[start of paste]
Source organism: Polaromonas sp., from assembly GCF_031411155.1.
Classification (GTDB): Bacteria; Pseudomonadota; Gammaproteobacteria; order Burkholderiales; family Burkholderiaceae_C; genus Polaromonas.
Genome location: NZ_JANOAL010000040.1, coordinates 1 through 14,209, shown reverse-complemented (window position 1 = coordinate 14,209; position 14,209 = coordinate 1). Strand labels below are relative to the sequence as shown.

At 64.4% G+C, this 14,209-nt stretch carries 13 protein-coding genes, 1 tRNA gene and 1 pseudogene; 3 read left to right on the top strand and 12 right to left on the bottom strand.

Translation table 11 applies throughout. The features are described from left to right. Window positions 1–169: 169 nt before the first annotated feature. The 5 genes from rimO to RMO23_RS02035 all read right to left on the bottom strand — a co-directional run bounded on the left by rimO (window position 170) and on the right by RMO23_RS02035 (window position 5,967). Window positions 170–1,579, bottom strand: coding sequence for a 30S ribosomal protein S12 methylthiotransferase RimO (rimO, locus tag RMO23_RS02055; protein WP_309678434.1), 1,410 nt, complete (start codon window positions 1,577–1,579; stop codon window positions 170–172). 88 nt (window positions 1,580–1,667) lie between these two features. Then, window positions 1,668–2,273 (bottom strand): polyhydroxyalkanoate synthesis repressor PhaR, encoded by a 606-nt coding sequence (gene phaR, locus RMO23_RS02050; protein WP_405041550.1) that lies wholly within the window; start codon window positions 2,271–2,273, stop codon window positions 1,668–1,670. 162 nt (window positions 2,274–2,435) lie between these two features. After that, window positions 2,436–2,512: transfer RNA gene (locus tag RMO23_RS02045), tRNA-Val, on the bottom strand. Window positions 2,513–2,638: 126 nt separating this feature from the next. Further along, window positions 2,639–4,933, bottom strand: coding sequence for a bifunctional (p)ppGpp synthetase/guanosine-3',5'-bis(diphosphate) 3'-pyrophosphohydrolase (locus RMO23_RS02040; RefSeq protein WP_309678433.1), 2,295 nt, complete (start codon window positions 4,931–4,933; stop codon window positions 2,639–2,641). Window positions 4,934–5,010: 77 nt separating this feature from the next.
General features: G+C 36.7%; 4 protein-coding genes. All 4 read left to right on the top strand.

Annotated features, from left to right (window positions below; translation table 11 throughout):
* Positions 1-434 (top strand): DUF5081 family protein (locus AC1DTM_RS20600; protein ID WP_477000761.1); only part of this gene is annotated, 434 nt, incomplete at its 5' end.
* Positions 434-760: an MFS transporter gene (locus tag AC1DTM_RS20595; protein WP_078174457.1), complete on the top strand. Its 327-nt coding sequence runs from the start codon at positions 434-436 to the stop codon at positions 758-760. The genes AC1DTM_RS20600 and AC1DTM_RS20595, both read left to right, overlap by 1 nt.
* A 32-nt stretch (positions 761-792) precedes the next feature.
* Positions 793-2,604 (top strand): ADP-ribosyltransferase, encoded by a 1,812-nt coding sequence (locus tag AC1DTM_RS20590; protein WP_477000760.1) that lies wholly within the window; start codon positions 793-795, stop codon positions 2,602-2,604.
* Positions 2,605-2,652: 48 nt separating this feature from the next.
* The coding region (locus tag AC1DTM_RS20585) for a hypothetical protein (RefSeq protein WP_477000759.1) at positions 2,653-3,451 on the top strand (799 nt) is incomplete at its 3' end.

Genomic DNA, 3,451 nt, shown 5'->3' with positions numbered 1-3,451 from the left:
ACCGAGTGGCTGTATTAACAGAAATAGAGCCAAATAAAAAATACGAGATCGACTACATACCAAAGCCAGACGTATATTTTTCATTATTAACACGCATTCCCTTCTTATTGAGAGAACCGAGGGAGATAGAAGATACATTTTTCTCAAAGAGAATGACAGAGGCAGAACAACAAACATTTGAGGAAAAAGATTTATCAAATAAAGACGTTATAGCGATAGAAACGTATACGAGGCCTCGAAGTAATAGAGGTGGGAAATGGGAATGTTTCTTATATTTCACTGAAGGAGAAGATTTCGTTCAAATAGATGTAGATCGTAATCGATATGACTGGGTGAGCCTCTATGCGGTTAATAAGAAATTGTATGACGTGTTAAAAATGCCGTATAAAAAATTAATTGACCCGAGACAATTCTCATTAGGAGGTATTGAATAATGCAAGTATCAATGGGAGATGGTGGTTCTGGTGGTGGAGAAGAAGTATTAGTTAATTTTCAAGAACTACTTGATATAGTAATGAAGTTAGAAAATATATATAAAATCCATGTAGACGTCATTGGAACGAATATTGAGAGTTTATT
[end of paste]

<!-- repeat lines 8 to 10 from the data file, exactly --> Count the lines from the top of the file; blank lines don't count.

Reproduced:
* Positions 1-434 (top strand): DUF5081 family protein (locus AC1DTM_RS20600; protein ID WP_477000761.1); only part of this gene is annotated, 434 nt, incomplete at its 5' end.
* Positions 434-760: an MFS transporter gene (locus tag AC1DTM_RS20595; protein WP_078174457.1), complete on the top strand. Its 327-nt coding sequence runs from the start codon at positions 434-436 to the stop codon at positions 758-760. The genes AC1DTM_RS20600 and AC1DTM_RS20595, both read left to right, overlap by 1 nt.
* A 32-nt stretch (positions 761-792) precedes the next feature.